Filters


Posted on Feb 6, 2014

This option has the advantage that one does not need to change anything in the receiver itself. However, since any filter will give some attenuation of the signal, this will degrade the noise figure of the receiver, and thus limit the weakest signal which could be detected. This is not a big disadvantage as it might seem, since at 20 MHz noise fro


Filters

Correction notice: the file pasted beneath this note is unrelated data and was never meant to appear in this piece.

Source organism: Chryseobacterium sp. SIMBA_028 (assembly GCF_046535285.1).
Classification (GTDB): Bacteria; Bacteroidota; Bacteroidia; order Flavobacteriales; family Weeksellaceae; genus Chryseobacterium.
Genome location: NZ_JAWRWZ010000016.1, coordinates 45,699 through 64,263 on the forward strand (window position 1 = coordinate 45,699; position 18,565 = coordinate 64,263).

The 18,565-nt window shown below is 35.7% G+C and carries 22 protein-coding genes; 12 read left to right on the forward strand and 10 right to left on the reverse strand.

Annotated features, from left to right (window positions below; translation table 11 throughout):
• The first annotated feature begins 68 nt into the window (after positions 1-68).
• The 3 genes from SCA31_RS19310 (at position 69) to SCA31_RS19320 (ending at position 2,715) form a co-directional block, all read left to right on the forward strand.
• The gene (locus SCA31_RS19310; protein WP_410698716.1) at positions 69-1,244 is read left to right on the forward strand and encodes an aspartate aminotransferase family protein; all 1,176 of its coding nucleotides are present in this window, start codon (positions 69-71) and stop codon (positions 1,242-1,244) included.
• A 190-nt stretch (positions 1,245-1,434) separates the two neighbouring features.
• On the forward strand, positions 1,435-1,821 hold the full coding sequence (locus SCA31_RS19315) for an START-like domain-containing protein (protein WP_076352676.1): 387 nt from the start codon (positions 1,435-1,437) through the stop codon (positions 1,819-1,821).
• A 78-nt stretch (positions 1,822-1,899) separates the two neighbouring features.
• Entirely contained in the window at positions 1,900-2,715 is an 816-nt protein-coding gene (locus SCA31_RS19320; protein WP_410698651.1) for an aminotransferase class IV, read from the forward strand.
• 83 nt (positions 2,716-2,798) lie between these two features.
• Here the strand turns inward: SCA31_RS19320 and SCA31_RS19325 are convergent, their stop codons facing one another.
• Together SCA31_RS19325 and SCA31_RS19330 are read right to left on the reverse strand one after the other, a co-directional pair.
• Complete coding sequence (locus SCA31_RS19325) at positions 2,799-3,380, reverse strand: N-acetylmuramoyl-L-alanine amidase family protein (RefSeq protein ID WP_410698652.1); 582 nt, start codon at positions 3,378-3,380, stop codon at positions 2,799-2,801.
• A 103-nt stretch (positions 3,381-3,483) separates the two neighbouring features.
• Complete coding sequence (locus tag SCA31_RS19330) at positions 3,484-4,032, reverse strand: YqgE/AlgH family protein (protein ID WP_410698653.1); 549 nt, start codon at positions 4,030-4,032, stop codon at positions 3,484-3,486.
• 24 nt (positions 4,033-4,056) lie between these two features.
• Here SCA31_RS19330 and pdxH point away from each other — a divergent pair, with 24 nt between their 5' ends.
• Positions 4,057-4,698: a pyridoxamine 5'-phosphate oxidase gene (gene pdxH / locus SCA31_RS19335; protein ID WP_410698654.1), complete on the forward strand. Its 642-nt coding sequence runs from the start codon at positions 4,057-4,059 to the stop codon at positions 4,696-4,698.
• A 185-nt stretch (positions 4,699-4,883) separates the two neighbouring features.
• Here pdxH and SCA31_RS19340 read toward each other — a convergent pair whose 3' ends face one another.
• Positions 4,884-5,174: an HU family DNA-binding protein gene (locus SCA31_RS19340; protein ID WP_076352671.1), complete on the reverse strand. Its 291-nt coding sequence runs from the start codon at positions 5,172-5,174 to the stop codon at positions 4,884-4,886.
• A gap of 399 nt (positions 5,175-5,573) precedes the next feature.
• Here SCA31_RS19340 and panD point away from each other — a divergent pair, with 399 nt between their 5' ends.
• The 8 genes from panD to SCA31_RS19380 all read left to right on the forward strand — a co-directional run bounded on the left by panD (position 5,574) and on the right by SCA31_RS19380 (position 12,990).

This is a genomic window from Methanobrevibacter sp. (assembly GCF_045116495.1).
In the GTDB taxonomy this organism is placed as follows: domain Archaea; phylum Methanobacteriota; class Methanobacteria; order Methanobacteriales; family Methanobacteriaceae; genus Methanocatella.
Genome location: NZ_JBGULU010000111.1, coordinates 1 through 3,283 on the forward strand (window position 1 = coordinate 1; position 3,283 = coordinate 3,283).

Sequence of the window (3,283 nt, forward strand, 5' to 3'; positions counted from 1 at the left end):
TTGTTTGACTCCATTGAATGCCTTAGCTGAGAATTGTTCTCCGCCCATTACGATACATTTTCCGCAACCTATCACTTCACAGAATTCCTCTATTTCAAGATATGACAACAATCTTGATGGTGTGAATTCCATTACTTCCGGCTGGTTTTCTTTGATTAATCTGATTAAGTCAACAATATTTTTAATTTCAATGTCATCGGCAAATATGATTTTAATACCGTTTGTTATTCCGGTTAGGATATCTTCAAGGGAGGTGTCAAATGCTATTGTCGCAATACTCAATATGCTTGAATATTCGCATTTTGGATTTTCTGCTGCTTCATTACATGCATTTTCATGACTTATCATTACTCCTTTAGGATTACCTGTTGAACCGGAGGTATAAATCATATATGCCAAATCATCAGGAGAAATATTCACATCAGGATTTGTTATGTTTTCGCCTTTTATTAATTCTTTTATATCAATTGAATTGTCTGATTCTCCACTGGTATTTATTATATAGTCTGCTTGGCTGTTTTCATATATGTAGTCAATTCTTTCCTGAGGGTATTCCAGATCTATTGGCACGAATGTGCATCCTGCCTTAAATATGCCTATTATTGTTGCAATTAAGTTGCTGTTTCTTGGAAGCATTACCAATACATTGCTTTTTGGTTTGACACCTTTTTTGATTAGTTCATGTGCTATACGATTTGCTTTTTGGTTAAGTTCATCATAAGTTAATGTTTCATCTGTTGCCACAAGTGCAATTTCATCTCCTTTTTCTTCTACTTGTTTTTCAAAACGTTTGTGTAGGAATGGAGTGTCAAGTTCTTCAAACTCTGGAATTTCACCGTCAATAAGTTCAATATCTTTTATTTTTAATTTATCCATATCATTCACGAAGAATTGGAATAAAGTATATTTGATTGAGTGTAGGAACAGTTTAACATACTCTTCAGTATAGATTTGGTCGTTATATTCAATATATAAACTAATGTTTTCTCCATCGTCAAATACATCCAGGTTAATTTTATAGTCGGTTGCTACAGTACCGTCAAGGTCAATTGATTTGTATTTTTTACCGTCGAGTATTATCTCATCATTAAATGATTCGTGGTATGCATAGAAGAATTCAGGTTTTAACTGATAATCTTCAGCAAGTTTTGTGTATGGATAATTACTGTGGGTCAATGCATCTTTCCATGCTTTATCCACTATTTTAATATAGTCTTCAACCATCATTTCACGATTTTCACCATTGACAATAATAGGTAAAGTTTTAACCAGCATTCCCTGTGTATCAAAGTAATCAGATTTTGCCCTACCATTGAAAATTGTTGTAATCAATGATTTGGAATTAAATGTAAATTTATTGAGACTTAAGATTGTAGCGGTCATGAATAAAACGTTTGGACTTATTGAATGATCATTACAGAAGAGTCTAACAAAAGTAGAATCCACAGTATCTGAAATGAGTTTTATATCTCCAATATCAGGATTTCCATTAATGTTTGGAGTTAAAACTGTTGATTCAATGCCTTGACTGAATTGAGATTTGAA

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m the Milky Way gives a background of about 50 000 K, while the internal noise of the receiver is about 1200 K. If the filter`s attenuation is e. g. 10 dB, the galactic background is at 5000 K, still much above the receiver`s noise. Thus it remains the limiting factor for detection of signals. Another disadvantage may be the large space occupied by the filter: In order to provide a large rejection to unwanted signals, the resonators must be of very low electrical losses, which unfortunately can only be provided by sufficiently large air coils. The best way to make low loss resonating circuits is to use helical resonators, i. e. the coils are in resonance with the capacitance of their shielding boxes. The filter shown above has two coils which are done from ordinary copper telephone or hook-up wire, about 0. 5 mm diametre, with red plastic insulation, wound on 2. 5 cm diametre plastic tubes. The hot end of each coil is terminated in a small trimmer capacitor. Since the trimmers I have are a bit jumpy when adjusting, I use two trimmers in parallel, each has 12 pF maximum capacitance. The two resonators are capacitively coupled via the silvered wire which leads from the top of the left hand coil through a hole in the partition and ends as a nearly vertical wire placed close to the top of the right hand coil. The input and output is done by a tap at 1/2 to 3/4 of a turn from the earthy end. The wires seen to bridge the front...




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